Letters From The Editor: The Sun rises in Seal Beach

The Seal Beach Sun is the first newspaper that paid me to write.

The exact date escapes me. It was about 1990, maybe 1991. The article, a feature, was about a lifeguard, but I recall little else.

What I remember clearly is the freelance pay: $25. What amounted to gas money also gave me some badly needed confidence that the journalism degree I was pursuing nearby at Cal State Long Beach would lead to a paying job.

I've spent the days following the Seal Beach shootings thinking back on my times covering the community as a Sun freelancer while in college and, much later, as a staff reporter and editor at the nearby Long Beach Press-Telegram. I've had a long journalistic and personal relationship with the community, and it breaks my heart that people in one of the last friendly beach towns in Southern California remain stunned and grieving in the wake of the worst mass murder in Orange County history.

Most of my earlier memories of Seal Beach are positive, and I want to keep them that way. I learned to surf (not very well) in the unusually warm waters off the jetty. I celebrated my daughter's third birthday at the playground next to the pier. My father-in-law had his retirement party at a Main Street restaurant.

These memories and others can't black out the recent shooting, but I hope they do some day. I want to always think of Seal Beach for what it is — charming mom-and-pop stores run by actual moms and pops, great seafood restaurants, mild waves, earnest people, amazing schools and walkable neighborhoods.

After that piece on the lifeguard, the Sun editor at the time, who is still there, seemed to take a shine to me and gave me work. He assigned me to Los Alamitos school board meetings, Seal Beach City Council meetings, Sunset Beach and Rossmoor special district meetings, and crimes and features.

There was also the dreaded Sidewalk Talk feature, where I had to ask people on the street what they thought of a given issue, write down their comments and then take their pictures. That assignment paid $10.

I loathed it not because of the money but because I was embarrassed to walk up to strangers on the street and ask them questions. But it was one of the best-read things in the paper. And it taught me a valuable journalistic skill: how to approach people.

My days freelancing for the Sun taught me the importance of community journalism. My stories received reactions — phone calls and letters to the editor (few people outside of MIT professors used email in those days). I remember sinking in my chair at a school board meeting when a rather combative school board member challenged my reporting — I felt unfairly — from the dais.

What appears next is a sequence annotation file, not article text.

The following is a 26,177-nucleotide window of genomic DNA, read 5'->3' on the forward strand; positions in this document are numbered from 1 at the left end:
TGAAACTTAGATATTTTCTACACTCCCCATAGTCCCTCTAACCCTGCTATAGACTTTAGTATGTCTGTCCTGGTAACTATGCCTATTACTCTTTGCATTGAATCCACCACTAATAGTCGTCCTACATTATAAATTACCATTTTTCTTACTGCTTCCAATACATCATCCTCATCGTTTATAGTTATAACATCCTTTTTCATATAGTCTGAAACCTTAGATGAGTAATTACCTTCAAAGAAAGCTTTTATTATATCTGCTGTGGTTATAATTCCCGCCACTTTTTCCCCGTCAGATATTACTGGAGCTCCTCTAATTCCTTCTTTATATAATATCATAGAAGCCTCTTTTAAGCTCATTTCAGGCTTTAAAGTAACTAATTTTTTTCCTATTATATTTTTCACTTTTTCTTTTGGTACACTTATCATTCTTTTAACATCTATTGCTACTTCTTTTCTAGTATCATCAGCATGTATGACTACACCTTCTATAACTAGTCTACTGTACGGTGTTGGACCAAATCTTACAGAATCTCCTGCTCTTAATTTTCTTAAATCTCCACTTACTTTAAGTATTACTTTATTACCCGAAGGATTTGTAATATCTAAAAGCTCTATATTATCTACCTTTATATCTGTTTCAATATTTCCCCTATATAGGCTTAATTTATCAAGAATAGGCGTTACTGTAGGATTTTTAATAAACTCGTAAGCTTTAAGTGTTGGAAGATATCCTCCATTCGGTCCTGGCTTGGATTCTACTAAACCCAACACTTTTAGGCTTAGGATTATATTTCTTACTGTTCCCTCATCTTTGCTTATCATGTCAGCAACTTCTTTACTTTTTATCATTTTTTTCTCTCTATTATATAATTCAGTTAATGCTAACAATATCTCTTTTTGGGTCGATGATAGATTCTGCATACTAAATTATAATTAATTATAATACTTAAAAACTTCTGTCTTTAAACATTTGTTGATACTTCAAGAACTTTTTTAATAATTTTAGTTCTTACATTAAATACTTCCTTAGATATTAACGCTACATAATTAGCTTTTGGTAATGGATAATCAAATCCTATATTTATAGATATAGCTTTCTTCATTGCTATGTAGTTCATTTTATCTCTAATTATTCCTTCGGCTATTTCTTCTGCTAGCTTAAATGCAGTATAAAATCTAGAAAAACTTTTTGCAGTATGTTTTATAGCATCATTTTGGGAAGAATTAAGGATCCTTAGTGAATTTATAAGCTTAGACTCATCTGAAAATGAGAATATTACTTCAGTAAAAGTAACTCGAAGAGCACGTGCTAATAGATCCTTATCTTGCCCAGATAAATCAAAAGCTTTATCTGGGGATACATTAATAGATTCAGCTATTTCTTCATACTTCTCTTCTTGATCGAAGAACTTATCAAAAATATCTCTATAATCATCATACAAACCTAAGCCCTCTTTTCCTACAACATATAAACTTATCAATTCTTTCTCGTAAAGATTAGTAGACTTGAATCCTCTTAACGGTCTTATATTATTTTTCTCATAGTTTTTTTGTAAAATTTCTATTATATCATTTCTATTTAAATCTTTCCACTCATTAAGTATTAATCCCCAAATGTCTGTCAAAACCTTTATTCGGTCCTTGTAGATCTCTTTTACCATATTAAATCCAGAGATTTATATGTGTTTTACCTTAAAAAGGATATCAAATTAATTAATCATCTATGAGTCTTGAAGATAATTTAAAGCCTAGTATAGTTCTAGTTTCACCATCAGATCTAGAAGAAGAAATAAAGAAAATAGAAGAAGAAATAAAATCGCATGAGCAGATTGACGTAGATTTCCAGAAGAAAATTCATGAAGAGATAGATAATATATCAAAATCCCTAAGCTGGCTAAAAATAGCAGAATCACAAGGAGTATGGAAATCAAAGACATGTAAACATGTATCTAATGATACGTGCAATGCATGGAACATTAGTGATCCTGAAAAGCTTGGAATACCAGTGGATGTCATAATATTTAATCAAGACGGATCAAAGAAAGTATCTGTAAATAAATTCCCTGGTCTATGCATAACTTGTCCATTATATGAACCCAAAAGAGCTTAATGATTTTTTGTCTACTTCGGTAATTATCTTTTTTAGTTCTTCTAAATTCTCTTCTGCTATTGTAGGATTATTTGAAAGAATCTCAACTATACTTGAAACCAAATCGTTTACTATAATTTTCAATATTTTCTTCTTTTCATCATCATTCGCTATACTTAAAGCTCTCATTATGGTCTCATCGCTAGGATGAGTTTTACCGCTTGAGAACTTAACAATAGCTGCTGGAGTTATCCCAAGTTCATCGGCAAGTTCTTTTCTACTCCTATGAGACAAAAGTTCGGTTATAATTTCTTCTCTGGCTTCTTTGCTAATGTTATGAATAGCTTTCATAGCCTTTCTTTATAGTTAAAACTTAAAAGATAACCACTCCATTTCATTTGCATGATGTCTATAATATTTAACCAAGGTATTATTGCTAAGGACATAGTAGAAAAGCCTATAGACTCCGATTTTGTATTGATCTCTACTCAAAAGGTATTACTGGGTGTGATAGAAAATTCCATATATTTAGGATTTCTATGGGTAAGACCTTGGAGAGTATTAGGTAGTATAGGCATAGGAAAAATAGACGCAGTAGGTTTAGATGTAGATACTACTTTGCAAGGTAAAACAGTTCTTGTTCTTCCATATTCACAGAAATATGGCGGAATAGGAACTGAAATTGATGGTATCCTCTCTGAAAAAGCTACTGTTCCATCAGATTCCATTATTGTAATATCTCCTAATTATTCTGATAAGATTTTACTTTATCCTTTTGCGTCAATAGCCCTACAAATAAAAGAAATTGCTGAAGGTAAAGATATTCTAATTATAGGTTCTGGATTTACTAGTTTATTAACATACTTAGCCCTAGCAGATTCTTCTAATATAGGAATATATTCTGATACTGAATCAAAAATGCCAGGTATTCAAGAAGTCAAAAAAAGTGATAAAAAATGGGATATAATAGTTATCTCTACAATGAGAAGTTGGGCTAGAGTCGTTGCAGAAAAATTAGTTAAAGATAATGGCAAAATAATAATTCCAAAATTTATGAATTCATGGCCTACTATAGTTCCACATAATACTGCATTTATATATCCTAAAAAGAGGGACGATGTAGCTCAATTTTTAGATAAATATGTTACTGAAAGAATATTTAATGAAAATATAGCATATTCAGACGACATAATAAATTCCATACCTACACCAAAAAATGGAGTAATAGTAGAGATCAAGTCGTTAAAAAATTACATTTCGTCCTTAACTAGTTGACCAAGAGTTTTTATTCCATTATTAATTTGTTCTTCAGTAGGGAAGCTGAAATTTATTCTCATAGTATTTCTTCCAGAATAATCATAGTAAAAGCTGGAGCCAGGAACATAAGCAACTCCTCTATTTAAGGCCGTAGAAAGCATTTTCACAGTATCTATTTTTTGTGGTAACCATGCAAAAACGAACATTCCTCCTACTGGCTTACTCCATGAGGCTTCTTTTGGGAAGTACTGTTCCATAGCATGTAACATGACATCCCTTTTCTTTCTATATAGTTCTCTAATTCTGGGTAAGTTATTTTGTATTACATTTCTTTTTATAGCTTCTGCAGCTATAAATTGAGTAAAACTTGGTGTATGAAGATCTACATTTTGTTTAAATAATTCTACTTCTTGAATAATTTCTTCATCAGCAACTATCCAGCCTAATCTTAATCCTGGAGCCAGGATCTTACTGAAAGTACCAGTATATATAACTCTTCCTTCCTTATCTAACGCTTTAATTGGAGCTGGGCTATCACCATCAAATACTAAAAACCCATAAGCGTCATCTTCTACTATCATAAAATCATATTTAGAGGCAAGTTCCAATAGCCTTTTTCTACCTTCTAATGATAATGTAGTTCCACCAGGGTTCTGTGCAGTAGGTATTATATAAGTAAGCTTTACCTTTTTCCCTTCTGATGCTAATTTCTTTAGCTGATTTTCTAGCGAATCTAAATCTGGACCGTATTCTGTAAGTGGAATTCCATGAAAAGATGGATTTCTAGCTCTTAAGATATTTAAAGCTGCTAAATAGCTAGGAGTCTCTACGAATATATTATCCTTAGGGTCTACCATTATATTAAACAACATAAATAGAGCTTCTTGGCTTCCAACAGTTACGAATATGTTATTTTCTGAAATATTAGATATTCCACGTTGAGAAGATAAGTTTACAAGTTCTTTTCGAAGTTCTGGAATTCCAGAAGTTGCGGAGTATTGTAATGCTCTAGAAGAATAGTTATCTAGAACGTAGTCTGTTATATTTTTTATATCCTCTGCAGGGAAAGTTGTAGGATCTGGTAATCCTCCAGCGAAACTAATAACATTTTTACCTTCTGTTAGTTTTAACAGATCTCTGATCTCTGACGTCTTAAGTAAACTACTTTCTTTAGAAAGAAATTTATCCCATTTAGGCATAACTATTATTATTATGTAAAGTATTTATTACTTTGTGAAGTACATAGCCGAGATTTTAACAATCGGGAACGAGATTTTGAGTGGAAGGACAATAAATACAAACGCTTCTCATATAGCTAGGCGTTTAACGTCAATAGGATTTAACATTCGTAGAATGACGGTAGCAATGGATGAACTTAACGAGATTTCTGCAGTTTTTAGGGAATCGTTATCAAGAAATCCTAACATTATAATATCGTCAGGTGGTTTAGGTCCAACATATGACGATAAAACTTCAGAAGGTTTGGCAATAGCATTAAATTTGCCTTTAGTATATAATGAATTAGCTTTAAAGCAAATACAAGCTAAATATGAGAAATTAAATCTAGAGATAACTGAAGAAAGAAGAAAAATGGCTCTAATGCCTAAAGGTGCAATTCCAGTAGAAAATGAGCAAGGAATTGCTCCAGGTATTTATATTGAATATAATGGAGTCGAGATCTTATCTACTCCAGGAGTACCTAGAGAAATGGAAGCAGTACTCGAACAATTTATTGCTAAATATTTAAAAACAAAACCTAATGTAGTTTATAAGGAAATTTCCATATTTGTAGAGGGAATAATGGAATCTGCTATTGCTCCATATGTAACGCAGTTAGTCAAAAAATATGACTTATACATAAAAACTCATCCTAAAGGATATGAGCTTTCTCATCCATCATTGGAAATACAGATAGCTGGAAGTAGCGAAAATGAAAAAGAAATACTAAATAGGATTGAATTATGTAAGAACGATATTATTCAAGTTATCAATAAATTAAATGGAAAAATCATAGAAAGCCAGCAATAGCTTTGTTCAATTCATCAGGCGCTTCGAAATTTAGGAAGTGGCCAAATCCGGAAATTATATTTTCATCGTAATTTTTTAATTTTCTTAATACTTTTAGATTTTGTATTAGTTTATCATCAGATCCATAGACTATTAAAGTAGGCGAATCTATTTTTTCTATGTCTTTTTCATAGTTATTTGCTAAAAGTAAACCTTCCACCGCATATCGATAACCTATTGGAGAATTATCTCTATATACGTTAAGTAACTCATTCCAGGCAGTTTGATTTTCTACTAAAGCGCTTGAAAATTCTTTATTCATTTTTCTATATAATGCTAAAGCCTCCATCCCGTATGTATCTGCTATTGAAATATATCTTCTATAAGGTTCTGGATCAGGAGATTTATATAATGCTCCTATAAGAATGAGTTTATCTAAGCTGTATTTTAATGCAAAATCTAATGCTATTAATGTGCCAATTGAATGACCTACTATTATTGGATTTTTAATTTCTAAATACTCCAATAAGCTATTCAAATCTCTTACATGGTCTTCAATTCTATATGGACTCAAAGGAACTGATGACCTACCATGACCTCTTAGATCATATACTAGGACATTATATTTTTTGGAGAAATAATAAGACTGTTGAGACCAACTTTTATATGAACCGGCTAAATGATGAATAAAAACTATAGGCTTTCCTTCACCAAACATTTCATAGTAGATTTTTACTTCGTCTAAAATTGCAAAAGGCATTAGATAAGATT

Seal Beach then, like Newport Beach and Costa Mesa today, was an engaged community that paid attention to schools, City Hall, liquor license applications, the comings and goings of local businesses and so on. The paper was able to be both a community booster and watchdog — a seemingly contradictory approach that appears to be coming back in style as surviving media stakes more of its future on local news.

The Sun folks gave me good training. They showed me how to read agendas, told me which kinds of questions to ask and how to develop sources. I remember going with the staff to happy hour after we put the paper to bed (I was still too young to drink) and how I felt like a big-time reporter at 19 or 20.

Those early assignments led to clippings that led to internships at bigger places and finally to paying jobs. The Sun was the foundation for what eventually became a career.

I've read some of the coverage in the Seal Beach Sun on the shootings. The tiny staff is keeping the community informed, but also is helping it heal in a way that only a local paper can with updates on vigils and ways to help victims who people in town actually know. And the Sun will stay on the story long after the national or regional media have moved on.

The news business may be turned on its ear these days, but there is still a place for papers like the Seal Beach Sun. Especially in times like these.

JOHN CANALIS is editor of the Daily Pilot, Laguna Beach Coastline Pilot and Huntington Beach Independent. He can be reached at (714) 966-4607 and john.canalis@latimes.com.

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